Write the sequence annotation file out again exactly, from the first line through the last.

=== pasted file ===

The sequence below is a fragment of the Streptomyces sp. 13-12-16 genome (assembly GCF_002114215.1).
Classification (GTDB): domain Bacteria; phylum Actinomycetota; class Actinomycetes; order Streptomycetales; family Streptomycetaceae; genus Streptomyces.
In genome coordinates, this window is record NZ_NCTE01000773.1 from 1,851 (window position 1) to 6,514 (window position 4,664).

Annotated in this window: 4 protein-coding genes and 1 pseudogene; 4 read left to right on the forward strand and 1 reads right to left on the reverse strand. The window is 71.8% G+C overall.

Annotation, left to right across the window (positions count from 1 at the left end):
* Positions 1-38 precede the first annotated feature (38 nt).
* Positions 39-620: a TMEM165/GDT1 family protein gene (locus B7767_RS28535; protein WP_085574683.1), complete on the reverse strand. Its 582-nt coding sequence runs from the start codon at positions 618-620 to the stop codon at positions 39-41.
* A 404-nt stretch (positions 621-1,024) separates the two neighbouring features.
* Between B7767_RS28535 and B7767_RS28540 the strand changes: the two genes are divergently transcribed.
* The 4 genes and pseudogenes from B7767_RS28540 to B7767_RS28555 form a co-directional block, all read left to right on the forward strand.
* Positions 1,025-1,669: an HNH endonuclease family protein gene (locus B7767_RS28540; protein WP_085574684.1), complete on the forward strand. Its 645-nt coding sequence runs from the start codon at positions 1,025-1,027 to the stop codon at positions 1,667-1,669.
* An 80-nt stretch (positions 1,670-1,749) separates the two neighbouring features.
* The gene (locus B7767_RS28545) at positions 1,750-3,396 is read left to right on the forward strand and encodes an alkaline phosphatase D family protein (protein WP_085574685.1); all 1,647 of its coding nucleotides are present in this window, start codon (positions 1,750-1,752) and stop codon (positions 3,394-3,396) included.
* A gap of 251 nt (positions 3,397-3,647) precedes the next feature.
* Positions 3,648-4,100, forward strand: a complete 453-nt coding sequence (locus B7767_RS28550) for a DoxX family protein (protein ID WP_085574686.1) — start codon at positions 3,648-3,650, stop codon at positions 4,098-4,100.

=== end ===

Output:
The sequence below is a fragment of the Streptomyces sp. 13-12-16 genome (assembly GCF_002114215.1).
Classification (GTDB): domain Bacteria; phylum Actinomycetota; class Actinomycetes; order Streptomycetales; family Streptomycetaceae; genus Streptomyces.
In genome coordinates, this window is record NZ_NCTE01000773.1 from 1,851 (window position 1) to 6,514 (window position 4,664).

Annotated in this window: 4 protein-coding genes and 1 pseudogene; 4 read left to right on the forward strand and 1 reads right to left on the reverse strand. The window is 71.8% G+C overall.

Annotation, left to right across the window (positions count from 1 at the left end):
* Positions 1-38 precede the first annotated feature (38 nt).
* Positions 39-620: a TMEM165/GDT1 family protein gene (locus B7767_RS28535; protein WP_085574683.1), complete on the reverse strand. Its 582-nt coding sequence runs from the start codon at positions 618-620 to the stop codon at positions 39-41.
* A 404-nt stretch (positions 621-1,024) separates the two neighbouring features.
* Between B7767_RS28535 and B7767_RS28540 the strand changes: the two genes are divergently transcribed.
* The 4 genes and pseudogenes from B7767_RS28540 to B7767_RS28555 form a co-directional block, all read left to right on the forward strand.
* Positions 1,025-1,669: an HNH endonuclease family protein gene (locus B7767_RS28540; protein WP_085574684.1), complete on the forward strand. Its 645-nt coding sequence runs from the start codon at positions 1,025-1,027 to the stop codon at positions 1,667-1,669.
* An 80-nt stretch (positions 1,670-1,749) separates the two neighbouring features.
* The gene (locus B7767_RS28545) at positions 1,750-3,396 is read left to right on the forward strand and encodes an alkaline phosphatase D family protein (protein WP_085574685.1); all 1,647 of its coding nucleotides are present in this window, start codon (positions 1,750-1,752) and stop codon (positions 3,394-3,396) included.
* A gap of 251 nt (positions 3,397-3,647) precedes the next feature.
* Positions 3,648-4,100, forward strand: a complete 453-nt coding sequence (locus B7767_RS28550) for a DoxX family protein (protein ID WP_085574686.1) — start codon at positions 3,648-3,650, stop codon at positions 4,098-4,100.